Books Benefit Zim Libraries, Imagine No Malaria
By Jackie Campbell
Eleven members of The Nyadire Connection (TNC) spent a recent Saturday sorting and boxing about 30,000 children’s books that will be sent to libraries in Zimbabwe.
The books were donated or gathered by Western PA United Methodists this summer from their homes, public libraries, school libraries, a bookstore and Brother's Brother Foundation. Joan Bowser of Faith UMC in Delmont coordinated the TNC collection.
In addition, to the opportunity to provide books, the collection triggered a $10 per box contribution to Imagine No Malaria for each of the 375 boxes packed. Twenty-five of the boxes will go to the Nyadire Mission.
This month a TNC volunteer will drive the books to First UMC in Ypsilanti, Michigan, where members Morris and Ann Taber are organizing an ocean container shipment for September.
The Tabers have started and supported primary school libraries in Zimbabwe since they first went to Mutare to serve as individual Volunteers in Mission in January, 1999. Morris Taber, a retired college history teacher, went to teach at Africa University, while Ann, a retired school librarian and reading teacher, offered her professional services to the Hartzell Primary School at the Mutare UM Mission. But the headmaster told Ann that the school, like the other mission schools at the time, did not have a library because of a lack of appropriate books.
The Tabers, bought some books, solicited donations from friends, and five months later, the 900 students at Hartzell Primary School dedicated a library of 8,000 books. Over the years, the couple has traveled to Zimbabwe about 15 times and collected and sent books for seven additional libraries. They also provide support for students.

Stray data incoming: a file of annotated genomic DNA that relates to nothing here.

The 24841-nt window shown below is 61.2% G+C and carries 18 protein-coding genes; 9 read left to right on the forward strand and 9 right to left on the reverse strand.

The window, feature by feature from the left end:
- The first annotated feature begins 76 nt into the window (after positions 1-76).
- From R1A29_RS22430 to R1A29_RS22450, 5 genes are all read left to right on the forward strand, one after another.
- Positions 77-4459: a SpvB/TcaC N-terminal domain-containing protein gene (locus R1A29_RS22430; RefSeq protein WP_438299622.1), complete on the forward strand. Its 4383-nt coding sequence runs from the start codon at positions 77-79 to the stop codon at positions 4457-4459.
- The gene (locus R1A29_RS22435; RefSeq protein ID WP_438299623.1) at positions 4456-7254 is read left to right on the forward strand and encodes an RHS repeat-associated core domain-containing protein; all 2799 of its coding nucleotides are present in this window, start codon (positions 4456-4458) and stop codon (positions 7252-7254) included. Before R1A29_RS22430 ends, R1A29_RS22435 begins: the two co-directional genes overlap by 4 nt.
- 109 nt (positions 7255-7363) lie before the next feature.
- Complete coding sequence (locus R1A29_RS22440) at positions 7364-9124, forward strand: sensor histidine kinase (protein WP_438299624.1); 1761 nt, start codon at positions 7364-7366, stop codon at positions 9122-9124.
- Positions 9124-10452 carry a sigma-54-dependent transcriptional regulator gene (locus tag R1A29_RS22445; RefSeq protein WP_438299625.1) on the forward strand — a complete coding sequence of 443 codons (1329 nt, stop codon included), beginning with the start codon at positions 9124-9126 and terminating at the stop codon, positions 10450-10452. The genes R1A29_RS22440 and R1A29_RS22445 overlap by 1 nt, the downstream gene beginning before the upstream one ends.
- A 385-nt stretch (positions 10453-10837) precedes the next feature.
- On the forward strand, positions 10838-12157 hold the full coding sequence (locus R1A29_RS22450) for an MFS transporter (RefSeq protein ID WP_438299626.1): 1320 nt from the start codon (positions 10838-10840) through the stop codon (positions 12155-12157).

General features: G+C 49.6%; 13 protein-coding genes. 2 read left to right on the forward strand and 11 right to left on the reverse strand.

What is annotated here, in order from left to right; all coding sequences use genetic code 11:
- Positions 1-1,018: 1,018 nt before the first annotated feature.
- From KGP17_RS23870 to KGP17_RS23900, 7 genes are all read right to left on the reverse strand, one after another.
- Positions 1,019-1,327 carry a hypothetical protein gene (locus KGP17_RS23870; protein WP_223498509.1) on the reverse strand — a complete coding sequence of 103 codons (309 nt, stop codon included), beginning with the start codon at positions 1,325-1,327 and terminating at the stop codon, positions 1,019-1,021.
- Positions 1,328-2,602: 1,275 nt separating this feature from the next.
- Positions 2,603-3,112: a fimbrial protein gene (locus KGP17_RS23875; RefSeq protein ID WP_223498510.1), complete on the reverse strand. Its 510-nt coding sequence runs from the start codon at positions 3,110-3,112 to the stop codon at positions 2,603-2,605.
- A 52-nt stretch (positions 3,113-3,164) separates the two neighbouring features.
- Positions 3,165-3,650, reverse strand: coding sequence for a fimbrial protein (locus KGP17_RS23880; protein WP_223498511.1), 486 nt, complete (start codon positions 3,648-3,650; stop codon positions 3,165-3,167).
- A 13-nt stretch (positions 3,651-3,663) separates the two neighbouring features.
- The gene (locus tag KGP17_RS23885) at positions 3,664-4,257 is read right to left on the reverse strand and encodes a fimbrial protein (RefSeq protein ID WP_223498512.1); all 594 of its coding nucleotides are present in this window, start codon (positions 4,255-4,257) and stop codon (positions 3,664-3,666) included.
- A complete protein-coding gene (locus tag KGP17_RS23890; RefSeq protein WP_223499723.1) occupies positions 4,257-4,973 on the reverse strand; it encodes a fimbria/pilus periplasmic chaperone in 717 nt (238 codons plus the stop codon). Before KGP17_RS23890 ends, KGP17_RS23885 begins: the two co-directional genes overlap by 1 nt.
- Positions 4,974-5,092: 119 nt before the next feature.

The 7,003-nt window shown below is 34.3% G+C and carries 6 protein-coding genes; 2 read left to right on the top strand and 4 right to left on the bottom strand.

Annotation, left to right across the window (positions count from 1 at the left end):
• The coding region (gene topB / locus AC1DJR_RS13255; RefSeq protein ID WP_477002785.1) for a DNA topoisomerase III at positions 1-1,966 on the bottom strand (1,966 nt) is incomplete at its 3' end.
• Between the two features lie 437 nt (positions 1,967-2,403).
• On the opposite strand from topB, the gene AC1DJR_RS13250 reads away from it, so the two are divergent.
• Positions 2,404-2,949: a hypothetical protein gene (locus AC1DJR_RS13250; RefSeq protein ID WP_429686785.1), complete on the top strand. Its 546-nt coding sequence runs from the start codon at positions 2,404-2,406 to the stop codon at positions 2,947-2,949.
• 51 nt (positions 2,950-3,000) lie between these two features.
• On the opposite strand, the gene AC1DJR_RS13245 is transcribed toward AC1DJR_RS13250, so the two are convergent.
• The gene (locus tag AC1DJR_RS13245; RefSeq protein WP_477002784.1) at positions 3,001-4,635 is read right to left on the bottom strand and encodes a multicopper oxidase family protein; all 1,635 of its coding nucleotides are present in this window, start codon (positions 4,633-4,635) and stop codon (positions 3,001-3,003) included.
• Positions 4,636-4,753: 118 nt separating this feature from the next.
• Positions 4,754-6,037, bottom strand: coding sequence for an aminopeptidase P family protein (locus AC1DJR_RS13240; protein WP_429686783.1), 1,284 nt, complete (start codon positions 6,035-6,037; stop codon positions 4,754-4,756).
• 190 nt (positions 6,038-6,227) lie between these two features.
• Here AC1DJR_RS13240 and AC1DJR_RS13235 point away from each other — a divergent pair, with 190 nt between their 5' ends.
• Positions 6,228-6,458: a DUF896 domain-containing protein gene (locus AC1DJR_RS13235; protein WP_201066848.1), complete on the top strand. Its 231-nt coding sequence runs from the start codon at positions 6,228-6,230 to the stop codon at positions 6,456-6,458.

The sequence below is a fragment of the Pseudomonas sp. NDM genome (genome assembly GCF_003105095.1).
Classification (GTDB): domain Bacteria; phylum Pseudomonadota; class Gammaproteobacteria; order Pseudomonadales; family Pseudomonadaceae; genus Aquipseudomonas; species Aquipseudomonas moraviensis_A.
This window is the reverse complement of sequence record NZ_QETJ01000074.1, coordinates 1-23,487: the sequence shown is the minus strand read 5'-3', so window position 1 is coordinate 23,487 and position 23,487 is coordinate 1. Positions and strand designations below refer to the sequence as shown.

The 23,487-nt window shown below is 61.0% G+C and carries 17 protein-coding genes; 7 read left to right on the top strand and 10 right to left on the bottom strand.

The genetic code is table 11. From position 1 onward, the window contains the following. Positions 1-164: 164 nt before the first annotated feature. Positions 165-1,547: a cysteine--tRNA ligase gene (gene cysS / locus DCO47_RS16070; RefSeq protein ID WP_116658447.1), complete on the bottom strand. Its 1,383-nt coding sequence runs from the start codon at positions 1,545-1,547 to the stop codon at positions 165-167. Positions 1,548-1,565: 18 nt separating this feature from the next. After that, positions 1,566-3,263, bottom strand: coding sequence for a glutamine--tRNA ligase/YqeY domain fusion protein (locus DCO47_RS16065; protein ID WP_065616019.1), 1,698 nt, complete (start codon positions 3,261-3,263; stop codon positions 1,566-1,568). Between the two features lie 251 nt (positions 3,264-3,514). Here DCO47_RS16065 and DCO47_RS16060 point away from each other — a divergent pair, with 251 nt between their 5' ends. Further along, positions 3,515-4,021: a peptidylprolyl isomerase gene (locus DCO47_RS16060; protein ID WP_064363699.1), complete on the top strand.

Earlier this year, they launched a campaign to collect 500 boxes of books to replace some that have worn out and to expand the collections at the schools. The “matching grant” of $10 per box for Imagine No Malaria was an added incentive.
“Books are like Gold in Zimbabwe,” the Tabers said. “They are expensive and scarce and they are highly valued and desired. English is the language of instruction in the schools, but the children, surrounded by Shona ... must learn it with little to read except their few paper textbooks."
"In 7th grade, children take a battery of tests, all in English, which decides their future, they explained. “We have found that test scores are higher in schools that have libraries.”
TNC, which partners with the UM Mission at Nyadire on a variety of programs including a library, teamed up with the Tabers in this effort, which exceeded all expectations. In fact, Morris Taber wrote to TNC’s Drew Harvey that he has just asked Austern Chipiri of the Zimabwe Episcopal Area to send him the names of two more schools to receive books.
“TNC is sending enough books to start three new primary school libraries where children will get a fighting chance …” Taber wrote. “God is good! And so are his People.”
Learn more about the Taber's ministry.
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